WARS and rumors of wars are no strangers to the Middle East, and the situation in the Persian Gulf illustrates both conditions. As nations jockey for position, parents and loved ones around the world hold their breath, praying for the safety of those on the firing line. At times like this, it's only natural for our thoughts to turn to a man who was born nearly two centuries ago in the Middle East. To many, he is known as the Prince of Peace, because he represents Christ, the spiritual idea whose message speaks of God's love for man.
Yet the period in Jesus' life that seems most akin to this time isn't the lowly manger scene, recently commemorated. Instead, it's the time just before the crucifixion -- and resurrection. Tension and danger filled the air. And Jesus knew that he was facing the greatest challenge of his career.
Amid this turmoil, he spoke to his disciples in words that echo down to us today. As John's Gospel records them, he said, ``Peace I leave with you, my peace I give unto you: not as the world giveth, give I unto you.''
Jesus knew that the world's peace could come and go as leaders rose and fell. But the Christly peace he gave his disciples -- and us, his followers -- was based on the permanence of man's relationship to God.
This peace came to Jesus through his prayer, his conscious spirituality, and through the many proofs he had seen of God's healing love. Even more than this, perhaps, was his certainty that man cannot be separated from God, from divine Life.
The Master's knowledge of man's eternal spiritual unity with the Father had been a landmark of his ministry, and it would preserve him even in the face of death. And as various events in his healing work showed, the impact of his teachings cut across national and religious boundaries. It healed the servant of a Roman centurion and the child of a Syrophoenician woman. Later, the apostles also found that the power of Christ would touch nonbelievers as well as Christians.
As we pray for peace -- really permanent peace -- in the Middle East and in our own lives, we too can start from this spiritual understanding that man is inseparable from God. Since God is Mind, and thus the source of all intelligence, we can turn in prayer to this Mind. Through our actual spiritual unity with God, Mind, each of us reflects and responds to divine intelligence. This infinite intelligence isn't limited to solutions that have been tried before. Nor does God perceive man in finite terms. As a result, the spiritual inspiration that comes from Mind can open us -- and our nations' leaders -- to new ideas. Solutions no one has thought of before can appear.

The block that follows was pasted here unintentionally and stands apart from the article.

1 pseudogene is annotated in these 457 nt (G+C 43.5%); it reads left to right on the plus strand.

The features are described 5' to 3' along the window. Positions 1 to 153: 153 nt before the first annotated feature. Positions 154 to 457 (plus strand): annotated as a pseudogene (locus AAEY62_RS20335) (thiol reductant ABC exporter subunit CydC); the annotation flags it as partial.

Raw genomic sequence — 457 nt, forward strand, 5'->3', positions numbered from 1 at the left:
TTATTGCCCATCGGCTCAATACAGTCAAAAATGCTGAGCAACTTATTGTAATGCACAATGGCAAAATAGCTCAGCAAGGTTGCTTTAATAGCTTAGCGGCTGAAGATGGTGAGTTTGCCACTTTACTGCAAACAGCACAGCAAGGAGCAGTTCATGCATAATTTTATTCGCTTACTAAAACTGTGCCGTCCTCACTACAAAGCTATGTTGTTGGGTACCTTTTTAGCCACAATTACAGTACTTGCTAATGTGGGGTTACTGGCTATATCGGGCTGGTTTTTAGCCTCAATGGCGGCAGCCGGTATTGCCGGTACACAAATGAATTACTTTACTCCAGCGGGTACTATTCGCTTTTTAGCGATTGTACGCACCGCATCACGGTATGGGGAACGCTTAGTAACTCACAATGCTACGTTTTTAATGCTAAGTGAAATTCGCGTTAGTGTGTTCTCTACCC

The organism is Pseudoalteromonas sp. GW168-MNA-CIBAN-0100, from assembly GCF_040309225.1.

The Bible also tells us that God is Love. In practical terms this means that the divine solution we all are praying for can include the legitimate needs of all involved. God doesn't know man as Arab, Israeli, European, American. Each of us in our true identity is God's spiritual offspring, or idea.
The universality of the Christ speaks to individual human hearts, no matter what their religious beliefs or political standpoints. And our prayers for peace need to include a large measure of love for all parties if they are to illustrate something of the Christly approach Jesus took. Even on the night he was betrayed and taken to be tried and crucified, he was able to stop for a moment to heal one of his captors. Jesus' behavior has set a high standard for us, but we can follow him, to a degree, if we are willing to love.
Speaking of the sufficiency of Love in every case, Mary Baker Eddy, the Discoverer and Founder of Christian Science, writes in Science and Health with Key to the Scriptures: ``The depth, breadth, height, might, majesty, and glory of infinite Love fill all space. That is enough!'' Jesus proved this spiritual fact over and over again. It was enough to sustain him through the horrors of the crucifixion and it brought with it the fruit of the resurrection. He showed beyond a shadow of a doubt that God's love for man surpasses all threats, even death itself.
Jesus started with his own life in proving God's love for mankind, and we can begin there as well. As we pray, let's expect the peace that comes from Christ, Truth, to pervade our own lives. Let's do what we can individually to respond with love to our fellowman and to embrace the whole world in our love and in our prayers. Let's work to build bridges, eliminate ruptures, love one another.
Every effort we make will be an affirmation of God's infinite love, and will in turn bring to our prayers for the Middle East the power of Christ, the power of the Prince of Peace.
Healing through prayer is explored in more detail in a weekly magazine, the Christian Science Sentinel.
God is our refuge and strength,
a very present help in trouble.
Therefore will not we fear....
Come, behold the works of the Lord....
He maketh wars to cease
unto the end of the earth;
he breaketh the bow,
and cutteth the spear in sunder;
he burneth the chariot in the fire.
Be still, and know
that I am God:...
I will be exalted in the earth.
Psalms 46:1, 2, 8-10